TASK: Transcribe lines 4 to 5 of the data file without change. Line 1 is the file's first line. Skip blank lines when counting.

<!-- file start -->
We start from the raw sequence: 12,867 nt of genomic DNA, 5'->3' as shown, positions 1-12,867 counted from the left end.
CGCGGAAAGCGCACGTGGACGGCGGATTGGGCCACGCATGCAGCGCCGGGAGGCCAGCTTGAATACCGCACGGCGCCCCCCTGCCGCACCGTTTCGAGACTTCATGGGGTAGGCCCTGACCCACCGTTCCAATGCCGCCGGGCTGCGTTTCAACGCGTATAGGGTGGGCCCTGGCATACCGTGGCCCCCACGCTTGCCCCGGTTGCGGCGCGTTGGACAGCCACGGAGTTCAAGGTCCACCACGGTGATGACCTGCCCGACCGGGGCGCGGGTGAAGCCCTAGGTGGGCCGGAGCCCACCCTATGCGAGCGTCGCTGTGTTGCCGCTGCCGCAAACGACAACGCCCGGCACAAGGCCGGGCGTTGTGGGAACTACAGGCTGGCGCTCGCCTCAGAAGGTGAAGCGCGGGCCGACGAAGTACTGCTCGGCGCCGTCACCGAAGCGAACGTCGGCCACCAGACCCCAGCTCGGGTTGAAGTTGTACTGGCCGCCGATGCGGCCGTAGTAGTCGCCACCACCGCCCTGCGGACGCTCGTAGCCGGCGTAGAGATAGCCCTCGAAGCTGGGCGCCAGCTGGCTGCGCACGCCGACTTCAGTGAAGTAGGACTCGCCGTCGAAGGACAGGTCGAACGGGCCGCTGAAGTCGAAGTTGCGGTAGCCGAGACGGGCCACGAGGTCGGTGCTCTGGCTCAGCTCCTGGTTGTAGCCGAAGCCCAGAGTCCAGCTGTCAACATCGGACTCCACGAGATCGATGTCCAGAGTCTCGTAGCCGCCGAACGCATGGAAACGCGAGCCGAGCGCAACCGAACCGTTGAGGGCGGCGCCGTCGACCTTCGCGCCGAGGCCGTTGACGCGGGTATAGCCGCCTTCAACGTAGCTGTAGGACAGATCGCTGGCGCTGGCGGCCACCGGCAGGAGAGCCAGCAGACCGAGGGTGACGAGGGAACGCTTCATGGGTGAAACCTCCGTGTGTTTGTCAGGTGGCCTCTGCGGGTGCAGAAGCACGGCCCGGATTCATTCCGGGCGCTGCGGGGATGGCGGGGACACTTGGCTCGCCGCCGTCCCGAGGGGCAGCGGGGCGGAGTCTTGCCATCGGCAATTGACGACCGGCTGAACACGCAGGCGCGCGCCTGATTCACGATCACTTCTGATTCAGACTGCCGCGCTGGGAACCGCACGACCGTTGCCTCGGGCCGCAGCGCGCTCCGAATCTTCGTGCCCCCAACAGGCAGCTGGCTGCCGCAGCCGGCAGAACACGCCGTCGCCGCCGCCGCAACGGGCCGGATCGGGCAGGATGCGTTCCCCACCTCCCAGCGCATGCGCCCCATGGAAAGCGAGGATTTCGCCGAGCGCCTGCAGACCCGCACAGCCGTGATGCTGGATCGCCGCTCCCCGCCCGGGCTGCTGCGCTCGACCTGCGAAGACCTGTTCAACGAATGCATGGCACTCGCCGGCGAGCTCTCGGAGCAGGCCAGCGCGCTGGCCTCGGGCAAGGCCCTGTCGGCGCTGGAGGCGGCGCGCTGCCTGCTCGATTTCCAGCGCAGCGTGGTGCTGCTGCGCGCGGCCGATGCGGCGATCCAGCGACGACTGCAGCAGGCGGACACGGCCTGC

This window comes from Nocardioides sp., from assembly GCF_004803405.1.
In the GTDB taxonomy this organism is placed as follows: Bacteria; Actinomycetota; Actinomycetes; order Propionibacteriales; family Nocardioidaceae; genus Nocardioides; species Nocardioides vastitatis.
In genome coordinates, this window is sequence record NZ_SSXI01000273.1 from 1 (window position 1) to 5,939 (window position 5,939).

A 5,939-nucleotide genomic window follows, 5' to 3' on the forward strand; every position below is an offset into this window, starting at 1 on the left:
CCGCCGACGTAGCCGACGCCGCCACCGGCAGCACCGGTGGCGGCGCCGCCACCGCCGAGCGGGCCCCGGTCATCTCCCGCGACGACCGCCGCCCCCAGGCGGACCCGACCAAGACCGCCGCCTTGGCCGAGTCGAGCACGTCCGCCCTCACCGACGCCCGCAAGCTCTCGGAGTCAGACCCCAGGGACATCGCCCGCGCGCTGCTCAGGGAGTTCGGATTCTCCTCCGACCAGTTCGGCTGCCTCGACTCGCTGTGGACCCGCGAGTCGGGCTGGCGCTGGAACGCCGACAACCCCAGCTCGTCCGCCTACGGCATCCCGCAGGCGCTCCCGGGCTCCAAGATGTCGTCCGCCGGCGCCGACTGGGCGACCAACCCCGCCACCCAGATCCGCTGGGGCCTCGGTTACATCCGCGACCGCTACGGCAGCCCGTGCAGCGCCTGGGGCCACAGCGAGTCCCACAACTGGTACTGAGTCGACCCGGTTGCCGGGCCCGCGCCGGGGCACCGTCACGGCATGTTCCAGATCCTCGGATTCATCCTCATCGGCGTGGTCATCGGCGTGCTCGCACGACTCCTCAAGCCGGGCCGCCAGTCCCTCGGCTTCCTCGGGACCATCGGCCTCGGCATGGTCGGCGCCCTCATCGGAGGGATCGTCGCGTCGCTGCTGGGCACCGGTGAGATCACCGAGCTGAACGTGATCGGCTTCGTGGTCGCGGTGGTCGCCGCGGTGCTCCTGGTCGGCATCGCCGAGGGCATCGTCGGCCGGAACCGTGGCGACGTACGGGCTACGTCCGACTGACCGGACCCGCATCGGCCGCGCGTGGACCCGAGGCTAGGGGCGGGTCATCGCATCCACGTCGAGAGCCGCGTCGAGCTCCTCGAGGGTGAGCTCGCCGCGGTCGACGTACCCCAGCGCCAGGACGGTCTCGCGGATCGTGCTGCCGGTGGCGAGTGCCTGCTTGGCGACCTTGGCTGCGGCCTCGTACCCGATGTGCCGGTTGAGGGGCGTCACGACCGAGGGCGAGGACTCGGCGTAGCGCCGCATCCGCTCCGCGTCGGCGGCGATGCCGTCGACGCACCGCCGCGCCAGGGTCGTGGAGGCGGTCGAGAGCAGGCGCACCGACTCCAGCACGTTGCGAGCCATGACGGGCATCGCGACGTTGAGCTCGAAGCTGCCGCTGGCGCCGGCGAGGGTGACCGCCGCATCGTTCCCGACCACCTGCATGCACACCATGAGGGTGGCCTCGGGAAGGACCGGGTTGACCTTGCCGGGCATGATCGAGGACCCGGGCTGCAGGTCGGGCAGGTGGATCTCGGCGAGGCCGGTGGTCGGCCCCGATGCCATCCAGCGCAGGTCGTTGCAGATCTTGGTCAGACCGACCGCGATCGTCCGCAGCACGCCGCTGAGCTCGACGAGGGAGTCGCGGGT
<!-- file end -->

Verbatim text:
In the GTDB taxonomy this organism is placed as follows: Bacteria; Actinomycetota; Actinomycetes; order Propionibacteriales; family Nocardioidaceae; genus Nocardioides; species Nocardioides vastitatis.
In genome coordinates, this window is sequence record NZ_SSXI01000273.1 from 1 (window position 1) to 5,939 (window position 5,939).